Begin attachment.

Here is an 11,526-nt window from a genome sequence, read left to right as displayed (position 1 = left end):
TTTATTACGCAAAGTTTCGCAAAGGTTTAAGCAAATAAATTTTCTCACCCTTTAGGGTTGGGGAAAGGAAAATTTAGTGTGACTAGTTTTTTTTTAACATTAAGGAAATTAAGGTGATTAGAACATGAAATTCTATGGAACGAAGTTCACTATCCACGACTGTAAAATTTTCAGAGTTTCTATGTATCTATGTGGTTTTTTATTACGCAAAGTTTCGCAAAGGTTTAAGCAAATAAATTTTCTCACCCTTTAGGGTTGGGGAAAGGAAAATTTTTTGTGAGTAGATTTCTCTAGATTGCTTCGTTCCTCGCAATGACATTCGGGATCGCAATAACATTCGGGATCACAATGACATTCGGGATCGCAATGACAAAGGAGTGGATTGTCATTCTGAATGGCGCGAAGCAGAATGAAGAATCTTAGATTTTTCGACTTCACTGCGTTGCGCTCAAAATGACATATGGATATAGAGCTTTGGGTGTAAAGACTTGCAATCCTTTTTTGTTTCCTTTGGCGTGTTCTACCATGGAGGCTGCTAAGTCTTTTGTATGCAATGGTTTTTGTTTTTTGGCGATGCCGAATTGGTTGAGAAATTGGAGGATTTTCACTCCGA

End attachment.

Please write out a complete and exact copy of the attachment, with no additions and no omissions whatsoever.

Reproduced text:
Here is an 11,526-nt window from a genome sequence, read left to right as displayed (position 1 = left end):
TTTATTACGCAAAGTTTCGCAAAGGTTTAAGCAAATAAATTTTCTCACCCTTTAGGGTTGGGGAAAGGAAAATTTAGTGTGACTAGTTTTTTTTTAACATTAAGGAAATTAAGGTGATTAGAACATGAAATTCTATGGAACGAAGTTCACTATCCACGACTGTAAAATTTTCAGAGTTTCTATGTATCTATGTGGTTTTTTATTACGCAAAGTTTCGCAAAGGTTTAAGCAAATAAATTTTCTCACCCTTTAGGGTTGGGGAAAGGAAAATTTTTTGTGAGTAGATTTCTCTAGATTGCTTCGTTCCTCGCAATGACATTCGGGATCGCAATAACATTCGGGATCACAATGACATTCGGGATCGCAATGACAAAGGAGTGGATTGTCATTCTGAATGGCGCGAAGCAGAATGAAGAATCTTAGATTTTTCGACTTCACTGCGTTGCGCTCAAAATGACATATGGATATAGAGCTTTGGGTGTAAAGACTTGCAATCCTTTTTTGTTTCCTTTGGCGTGTTCTACCATGGAGGCTGCTAAGTCTTTTGTATGCAATGGTTTTTGTTTTTTGGCGATGCCGAATTGGTTGAGAAATTGGAGGATTTTCACTCCGA